Pukaar News – Leicester

Asparagus Festival comes to Leicester on St George’s Day

A festival celebrating asparagus came to the city yesterday as part of the St George’s Day celebrations.

 

 

Costumed performers from the Vale of Evesham’s Asparagus Festival put on a performance at the Town Hall Square in Leicester, to mark the 750th anniversary of the battle of Evesham – in which the 6th Earl of Leicester, Simon De Montfort, was killed.

 

The two-month long festival first started as it is seen today in 2008 and signifies the start of the UK’s asparagus season. The events in Leicester marked the start of the annual festival, which this year will be taking place from 23rd April until 21st June.

 

Part of the day’s events included the formal handover of a ‘100 round’ of asparagus by a performer, Gus the asparagus man, to Leicester’s Lord Mayor Cllr John Thomas. In addition to this proceeding, costumed Asparagus Festival characters put on a performance for spectators by dancing around Gus the asparagus man.

 

At the celebrations at the town Hall Square, there was also the world’s only know “asparamancer,” who makes clairvoyant predictions based on how asparagus lands after being thrown in the air.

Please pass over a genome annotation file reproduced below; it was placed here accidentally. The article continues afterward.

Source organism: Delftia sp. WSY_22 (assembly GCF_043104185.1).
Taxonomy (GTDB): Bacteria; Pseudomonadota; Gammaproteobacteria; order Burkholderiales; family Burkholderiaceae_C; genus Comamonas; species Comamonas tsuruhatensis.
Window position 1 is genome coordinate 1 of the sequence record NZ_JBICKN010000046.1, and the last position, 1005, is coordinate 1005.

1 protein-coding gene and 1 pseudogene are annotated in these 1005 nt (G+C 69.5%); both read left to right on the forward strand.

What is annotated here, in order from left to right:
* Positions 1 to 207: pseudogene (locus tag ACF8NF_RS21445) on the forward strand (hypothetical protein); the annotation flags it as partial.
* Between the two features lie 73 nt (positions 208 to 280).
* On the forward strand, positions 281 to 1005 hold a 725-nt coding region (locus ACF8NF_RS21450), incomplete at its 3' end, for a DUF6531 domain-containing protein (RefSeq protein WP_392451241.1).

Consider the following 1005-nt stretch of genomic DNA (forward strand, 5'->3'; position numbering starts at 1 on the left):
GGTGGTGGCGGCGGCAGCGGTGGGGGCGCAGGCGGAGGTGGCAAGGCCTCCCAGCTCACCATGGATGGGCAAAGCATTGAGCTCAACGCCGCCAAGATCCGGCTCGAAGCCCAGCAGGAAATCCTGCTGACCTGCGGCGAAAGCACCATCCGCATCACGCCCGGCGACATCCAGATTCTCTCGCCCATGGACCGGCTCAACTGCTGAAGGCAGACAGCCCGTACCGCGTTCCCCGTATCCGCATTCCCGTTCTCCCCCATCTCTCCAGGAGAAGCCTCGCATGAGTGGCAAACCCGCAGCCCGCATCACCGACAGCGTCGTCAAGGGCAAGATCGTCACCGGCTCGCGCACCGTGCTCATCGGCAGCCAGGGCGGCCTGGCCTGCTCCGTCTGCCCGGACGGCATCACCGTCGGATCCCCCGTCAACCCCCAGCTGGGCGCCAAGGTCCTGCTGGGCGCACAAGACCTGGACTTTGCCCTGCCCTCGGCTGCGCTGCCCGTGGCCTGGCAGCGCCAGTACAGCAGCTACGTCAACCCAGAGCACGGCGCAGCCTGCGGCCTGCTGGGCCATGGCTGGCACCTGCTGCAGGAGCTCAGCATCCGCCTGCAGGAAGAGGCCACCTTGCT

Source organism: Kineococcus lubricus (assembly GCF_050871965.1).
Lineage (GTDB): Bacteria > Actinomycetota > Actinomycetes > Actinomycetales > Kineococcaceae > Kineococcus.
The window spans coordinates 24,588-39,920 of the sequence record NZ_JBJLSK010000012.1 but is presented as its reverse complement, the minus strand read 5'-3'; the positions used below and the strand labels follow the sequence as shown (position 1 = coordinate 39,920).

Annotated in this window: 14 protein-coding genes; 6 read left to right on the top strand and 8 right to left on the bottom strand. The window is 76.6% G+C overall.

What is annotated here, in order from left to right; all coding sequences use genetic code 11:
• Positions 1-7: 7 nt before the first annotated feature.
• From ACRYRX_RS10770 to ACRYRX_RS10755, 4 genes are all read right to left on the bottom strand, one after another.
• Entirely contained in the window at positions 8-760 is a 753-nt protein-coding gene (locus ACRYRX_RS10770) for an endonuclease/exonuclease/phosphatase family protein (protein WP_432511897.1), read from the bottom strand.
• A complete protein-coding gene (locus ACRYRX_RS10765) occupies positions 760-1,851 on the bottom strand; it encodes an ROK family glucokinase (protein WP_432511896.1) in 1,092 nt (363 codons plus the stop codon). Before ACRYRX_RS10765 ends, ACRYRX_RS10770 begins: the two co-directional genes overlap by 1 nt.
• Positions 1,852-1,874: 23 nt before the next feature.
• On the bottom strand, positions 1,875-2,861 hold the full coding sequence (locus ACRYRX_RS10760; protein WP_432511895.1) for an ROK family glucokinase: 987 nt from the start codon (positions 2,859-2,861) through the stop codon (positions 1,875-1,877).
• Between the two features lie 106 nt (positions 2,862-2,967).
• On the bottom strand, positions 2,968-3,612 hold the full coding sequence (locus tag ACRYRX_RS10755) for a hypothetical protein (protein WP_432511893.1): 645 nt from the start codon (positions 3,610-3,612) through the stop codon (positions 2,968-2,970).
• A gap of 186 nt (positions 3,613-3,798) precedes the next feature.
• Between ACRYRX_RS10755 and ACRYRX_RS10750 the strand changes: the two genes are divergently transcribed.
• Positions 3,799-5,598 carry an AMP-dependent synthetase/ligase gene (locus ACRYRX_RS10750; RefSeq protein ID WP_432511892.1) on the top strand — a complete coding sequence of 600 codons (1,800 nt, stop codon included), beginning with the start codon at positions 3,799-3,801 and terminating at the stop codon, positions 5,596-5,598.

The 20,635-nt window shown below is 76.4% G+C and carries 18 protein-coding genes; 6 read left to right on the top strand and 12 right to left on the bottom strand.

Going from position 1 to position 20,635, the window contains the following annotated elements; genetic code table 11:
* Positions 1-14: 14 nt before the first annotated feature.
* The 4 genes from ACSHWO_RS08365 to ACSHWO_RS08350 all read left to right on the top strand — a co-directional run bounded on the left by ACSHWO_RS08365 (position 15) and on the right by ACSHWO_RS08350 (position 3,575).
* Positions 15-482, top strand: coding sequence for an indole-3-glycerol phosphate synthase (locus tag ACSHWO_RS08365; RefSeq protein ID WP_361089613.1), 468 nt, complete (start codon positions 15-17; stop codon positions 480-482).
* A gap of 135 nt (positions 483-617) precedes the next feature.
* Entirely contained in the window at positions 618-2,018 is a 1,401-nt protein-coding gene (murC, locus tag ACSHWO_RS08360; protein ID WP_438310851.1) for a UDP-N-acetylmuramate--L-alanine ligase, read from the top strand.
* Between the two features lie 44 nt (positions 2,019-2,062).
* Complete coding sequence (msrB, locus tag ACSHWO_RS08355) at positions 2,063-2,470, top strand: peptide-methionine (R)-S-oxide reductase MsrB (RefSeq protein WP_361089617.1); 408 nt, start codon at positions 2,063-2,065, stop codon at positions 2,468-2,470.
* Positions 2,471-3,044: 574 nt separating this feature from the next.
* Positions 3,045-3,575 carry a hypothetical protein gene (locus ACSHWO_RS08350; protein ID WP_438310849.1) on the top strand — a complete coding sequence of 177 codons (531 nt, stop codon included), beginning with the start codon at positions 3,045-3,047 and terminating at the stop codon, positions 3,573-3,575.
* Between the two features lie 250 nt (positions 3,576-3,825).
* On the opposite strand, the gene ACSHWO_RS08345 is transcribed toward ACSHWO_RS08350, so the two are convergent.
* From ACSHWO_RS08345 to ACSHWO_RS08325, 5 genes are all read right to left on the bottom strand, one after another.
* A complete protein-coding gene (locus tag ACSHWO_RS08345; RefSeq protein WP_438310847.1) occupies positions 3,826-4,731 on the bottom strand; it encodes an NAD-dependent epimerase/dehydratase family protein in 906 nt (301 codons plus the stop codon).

Organisers want to promote the asparagus through different events and performances throughout the festival.

 

Cooking demonstrations are also part of the proceedings, to demonstrate recipes that include the green, spring vegetable.

 

The tourism officer of Wychavon District Council, Angela Tidmarsh believes that it is a, “very quirky festival and fun for all the family.”

 

“[asparagus is] so important to us, especially in the Vale of Evesham, a very horticultural area, and obviously the asparagus has a very short season, starting from today St George’s day and finishing on mid-summer’s day, so we have to make use of these few short weeks to celebrate its existence.”

 

“Every spear of asparagus grown in England is eaten in England. You can’t go abroad and eat English asparagus.”

 

Asparagus is apparently a popular vegetable as it is, “supposed to be an aphrodisiac, that’s why a lot of people like it.”

 

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